The long-awaited end to Mexico's deadly War on Drugs may be farther off than hoped, reports New America Media. Advisors to President-elect Enrique Peña Nieto have signaled that the rebirth of the PRI party means the $50 billion war is going international. Well, at least more international than it already is:
Far from "re-envisioning" the approach taken by outgoing President Felipe Calderon, credited with having launched the crackdown on the country's drug cartels in 2006, Peña Nieto is preparing the Mexican people for a major escalation. It is a shift that could draw in military forces from Mexico's neighbors, including the United States.
"A transnational phenomenon requires a transnational strategy," Óscar Naranjo, Colombia's former director of the National Police and current advisor to Peña Nieto, told reporters last week. "No country can succeed in an insular and isolated manner if it is to achieve timely or definitive victories."
This "internationalization" of the war that's cost Mexico about 50,000 deaths has come just a few weeks after leaked reports revealed increased surveillance of Mexican citizens under the guise of combatting cartels. Between March 2011 and March 2012, the Secretariat of National Defense awarded five secret contracts to surveillance companies—without opening them up to bidders. On Saturday, Slate reported that under these contracts, spyware companies provided the Mexican government with over $350 million USD worth of surveillance technology, from cell phone interception devices to radar scannars that actually allow officals from Mexico's Department of Defense to see through walls:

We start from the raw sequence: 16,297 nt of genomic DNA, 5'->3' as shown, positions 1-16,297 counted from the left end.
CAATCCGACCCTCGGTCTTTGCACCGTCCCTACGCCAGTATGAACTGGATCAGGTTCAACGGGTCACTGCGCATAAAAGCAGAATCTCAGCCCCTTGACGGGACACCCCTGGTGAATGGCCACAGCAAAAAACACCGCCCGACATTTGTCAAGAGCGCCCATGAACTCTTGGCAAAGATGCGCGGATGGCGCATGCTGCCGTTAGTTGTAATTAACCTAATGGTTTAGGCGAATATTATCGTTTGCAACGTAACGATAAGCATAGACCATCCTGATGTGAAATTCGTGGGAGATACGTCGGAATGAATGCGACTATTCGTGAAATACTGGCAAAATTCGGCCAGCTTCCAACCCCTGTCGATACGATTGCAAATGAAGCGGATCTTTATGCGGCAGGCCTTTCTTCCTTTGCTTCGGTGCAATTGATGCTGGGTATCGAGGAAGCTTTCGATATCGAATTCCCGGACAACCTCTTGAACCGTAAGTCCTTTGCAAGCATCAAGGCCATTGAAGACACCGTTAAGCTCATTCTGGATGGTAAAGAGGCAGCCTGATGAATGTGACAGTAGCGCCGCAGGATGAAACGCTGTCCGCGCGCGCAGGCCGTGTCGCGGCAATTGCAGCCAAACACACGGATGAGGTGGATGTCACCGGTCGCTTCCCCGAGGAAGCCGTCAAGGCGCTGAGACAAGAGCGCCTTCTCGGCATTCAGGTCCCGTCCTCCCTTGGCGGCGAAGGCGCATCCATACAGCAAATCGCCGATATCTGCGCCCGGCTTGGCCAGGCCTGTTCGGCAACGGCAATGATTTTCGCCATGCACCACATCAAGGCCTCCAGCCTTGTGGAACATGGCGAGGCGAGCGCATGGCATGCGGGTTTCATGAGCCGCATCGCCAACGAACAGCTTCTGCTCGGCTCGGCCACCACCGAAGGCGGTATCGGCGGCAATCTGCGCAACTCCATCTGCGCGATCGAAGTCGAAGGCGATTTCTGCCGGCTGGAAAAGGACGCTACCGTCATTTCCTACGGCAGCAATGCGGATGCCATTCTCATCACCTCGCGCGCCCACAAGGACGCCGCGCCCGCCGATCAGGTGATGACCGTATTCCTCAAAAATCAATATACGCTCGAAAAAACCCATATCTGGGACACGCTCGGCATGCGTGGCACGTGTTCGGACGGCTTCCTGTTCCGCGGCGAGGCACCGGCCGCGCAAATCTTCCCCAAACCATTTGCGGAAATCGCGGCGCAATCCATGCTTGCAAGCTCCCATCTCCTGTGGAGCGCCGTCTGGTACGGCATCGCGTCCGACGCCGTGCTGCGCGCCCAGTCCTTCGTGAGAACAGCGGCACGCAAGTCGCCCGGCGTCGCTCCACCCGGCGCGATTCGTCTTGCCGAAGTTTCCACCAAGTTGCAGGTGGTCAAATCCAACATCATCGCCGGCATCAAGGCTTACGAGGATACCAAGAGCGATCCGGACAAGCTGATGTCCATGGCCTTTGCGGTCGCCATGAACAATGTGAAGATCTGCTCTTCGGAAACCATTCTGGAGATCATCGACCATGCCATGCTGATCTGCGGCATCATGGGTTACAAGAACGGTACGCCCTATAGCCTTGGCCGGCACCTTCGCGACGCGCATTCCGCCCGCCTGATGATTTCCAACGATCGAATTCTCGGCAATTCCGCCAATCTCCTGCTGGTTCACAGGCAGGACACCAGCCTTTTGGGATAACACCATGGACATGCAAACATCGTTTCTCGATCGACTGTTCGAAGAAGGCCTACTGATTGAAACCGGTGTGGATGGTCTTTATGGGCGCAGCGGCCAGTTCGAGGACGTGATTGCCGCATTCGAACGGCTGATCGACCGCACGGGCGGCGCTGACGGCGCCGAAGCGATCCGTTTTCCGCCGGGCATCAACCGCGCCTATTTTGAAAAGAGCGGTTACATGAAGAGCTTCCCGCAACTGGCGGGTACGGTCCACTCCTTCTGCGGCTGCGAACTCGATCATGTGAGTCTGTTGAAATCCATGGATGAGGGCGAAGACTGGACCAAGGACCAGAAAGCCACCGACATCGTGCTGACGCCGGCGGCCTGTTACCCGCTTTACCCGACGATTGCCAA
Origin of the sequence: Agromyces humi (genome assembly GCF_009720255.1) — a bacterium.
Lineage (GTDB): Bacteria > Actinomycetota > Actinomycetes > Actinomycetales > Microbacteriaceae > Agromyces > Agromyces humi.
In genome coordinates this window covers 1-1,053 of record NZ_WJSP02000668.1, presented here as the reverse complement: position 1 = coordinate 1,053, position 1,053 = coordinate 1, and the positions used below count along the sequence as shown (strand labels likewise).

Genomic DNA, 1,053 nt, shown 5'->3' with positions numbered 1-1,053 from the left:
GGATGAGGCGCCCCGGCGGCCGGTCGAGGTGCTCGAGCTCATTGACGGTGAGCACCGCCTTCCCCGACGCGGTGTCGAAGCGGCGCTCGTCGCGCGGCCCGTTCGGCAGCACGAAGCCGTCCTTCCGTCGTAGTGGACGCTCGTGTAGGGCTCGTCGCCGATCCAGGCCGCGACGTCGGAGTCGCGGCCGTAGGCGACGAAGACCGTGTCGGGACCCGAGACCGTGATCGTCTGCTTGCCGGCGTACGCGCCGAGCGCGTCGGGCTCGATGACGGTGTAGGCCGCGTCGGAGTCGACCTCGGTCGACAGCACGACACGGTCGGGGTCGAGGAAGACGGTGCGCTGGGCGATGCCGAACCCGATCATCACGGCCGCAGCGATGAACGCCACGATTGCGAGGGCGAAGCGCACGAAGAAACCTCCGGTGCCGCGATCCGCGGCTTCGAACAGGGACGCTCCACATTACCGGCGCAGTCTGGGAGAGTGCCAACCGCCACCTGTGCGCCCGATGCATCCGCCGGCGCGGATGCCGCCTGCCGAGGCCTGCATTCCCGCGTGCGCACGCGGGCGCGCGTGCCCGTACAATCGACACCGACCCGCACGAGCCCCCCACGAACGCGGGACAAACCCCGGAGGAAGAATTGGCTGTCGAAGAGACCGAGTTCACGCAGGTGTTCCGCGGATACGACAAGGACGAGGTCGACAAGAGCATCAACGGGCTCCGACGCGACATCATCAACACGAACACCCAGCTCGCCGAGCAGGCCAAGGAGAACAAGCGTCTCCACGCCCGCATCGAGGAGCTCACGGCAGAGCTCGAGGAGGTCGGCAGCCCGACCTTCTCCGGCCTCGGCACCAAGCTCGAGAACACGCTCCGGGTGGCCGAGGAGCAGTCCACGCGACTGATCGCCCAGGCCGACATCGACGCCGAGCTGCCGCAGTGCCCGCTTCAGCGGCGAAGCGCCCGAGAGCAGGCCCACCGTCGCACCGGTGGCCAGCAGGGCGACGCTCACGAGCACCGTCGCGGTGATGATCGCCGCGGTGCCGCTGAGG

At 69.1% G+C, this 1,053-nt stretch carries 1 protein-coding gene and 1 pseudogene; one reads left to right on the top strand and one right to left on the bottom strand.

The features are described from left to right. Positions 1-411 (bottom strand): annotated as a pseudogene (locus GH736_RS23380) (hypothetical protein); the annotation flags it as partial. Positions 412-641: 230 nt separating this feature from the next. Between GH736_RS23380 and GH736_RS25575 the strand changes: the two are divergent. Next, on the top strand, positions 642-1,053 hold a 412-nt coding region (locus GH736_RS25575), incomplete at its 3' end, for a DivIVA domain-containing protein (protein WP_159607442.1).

Aside from purchasing mobile phone surveillance technology, the Mexican Department of Defense also reportedly splashed out on a kind of radar scanner that allows them to see through walls. These devices have been available to law enforcement agencies for several years, but little is known about where or when they are used. Similar technology was designed by a British company in 2006, and last year researchers at MIT announced that they had developed an "urban war fighter" radar to detect movement through walls from up to 60 feet away.
Unfortunately, these futuristic Peeping Tom scanners seem to be the only display of transparency in this multimillion dollar spy deal. According to Slate, Mexican officials have been anything but clear with the details of what could be a very expensive violation of human rights. The contracts were negotiated in secret, and when reporters attempted to find any information about the companies involved, they got nowhere:
Mexican reporters have also been focusing on the shadowy company named in the contracts as the provider of the technology. Security Tracking Devices, which does not appear to have a website, is listed online as being based near Guadalajara in the state of Jalisco. But El Universal tracked the address to a run-down residential area, where it reported it found no evidence of the company's existence.
The Electronic Frontier Foundation last week criticized the purchase of the technology disclosed in the secret contracts, saying it builds upon a trend of Mexico increasing its surveillance capacity. Mexico has had ongoing help from the United States to install up to 107 monitoring stations for intercepting communications nationwide.
The lack of information surrounding these spyware purchases, along with known corruption in Mexico's judicial system could mean a privacy nightmare for Mexicans, from political opponents to journalists investigating the costly-on-so-many-levels war.